‘This’ll do.’ It was Blake, in the doorway behind me.

‘Do for what?’

‘For now,’ he said. ‘It’s quiet, it’s off the beaten track, it’s easily defensible. Well-placed too.’

‘You want to live here?’ I said wearily.

Blake grimaced. ‘I don’t want to live anywhere. But we need to rest up, take stock, make plans. This is as good a place as any.’ He turned and disappeared into the adjoining living room.

I couldn’t be bothered to argue. There was no point. Besides, what was there to argue about? Blake was probably right. If it wasn’t here it would be somewhere else. I didn’t much fancy another night in the jeep but then I didn’t really fancy violating someone else’s home either - even if those people had disappeared forever to God knew where. I looked around the kitchen, the tiled walls, the spice rack, the utensils hung on nails, the cupboards, the racks of plates…

There was a sign on the wall just alongside the kitchen doorway. Flowers curled around comfortable, ornate lettering: ‘NO PLACE LIKE HOME’.

I suddenly felt more miserable and desolate than ever before. My earlier elation at my newfound freedom had deserted me. I felt dead inside.

So it was that we moved into ‘Ivy Cottage’ (no, really…well, it could have been worse, ‘Dunroamin’ or something).  It wasn’t a very taxing move; we didn’t have van loads of furniture and treasured tat in packing crates to find a new home for. Blake shot off the rusty lock on the gate and reversed the jeep up the drive. Incredibly, he’d half-inched a couple of chunky padlocks from the filling station so he re-secured the gate before unloading all our ill-gotten gains on the sitting room floor.

By nightfall we were in. Blake considered shoring up the front door with planks of wood but decided against it in case we needed to make a quick escape. He propped a couple of chairs against the door and stood back to survey his handiwork with amused satisfaction.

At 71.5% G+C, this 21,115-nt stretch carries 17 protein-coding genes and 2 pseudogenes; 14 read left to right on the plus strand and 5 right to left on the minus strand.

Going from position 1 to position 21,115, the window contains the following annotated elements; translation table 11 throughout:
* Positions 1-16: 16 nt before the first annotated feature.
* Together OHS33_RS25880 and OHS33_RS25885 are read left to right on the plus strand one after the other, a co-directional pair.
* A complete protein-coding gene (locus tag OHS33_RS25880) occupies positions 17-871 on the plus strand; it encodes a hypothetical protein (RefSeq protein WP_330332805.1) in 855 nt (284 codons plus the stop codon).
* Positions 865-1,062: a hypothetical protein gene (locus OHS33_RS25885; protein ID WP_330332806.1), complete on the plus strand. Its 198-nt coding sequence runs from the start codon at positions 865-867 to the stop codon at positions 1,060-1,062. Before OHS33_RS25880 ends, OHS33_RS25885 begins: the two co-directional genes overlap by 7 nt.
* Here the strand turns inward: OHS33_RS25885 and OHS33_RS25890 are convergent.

I had no idea how to fire up an Aga or what you did with one when you did. Blake was willing to have a go but I didn’t much fancy burning the cottage down in our first night in situ. Luckily the old couple’s self-sufficiency hadn’t prevented them from filling the garage with gas canisters and Primus stoves and I found some still-fresh bread and thawing frozen food in the freezer. I grabbed what looked salvageable and manage to rustle up a bizarre meal of bread, pizza and fish fingers.

So Blake and I led a quiet, rustic existence in the cottage for a couple of days. Blake spent his time studying maps and sharpening knives and stripping down rifles. Nice work if you can get it. I wandered around the garden and dug up any useful crops – what was the sense in leaving them to wither and die? Neither of us ventured from the cottage and luckily it seemed that we were out of sight enough not to attract the attention of any passing wraiths. My secret fear was that the wraiths could and would just materialise from nowhere – we’d seen them do it already. So even though I was unutterably exhausted I found it difficult to sleep (there were two bedrooms and Blake and I had one each, in case you were wondering) because I kept imagining closing my eyes and opening them to find something white and shiny and very horrible looming over me. So I’d doze for a bit and wakeup with a start when the house creaked or the wind rattled at the windows.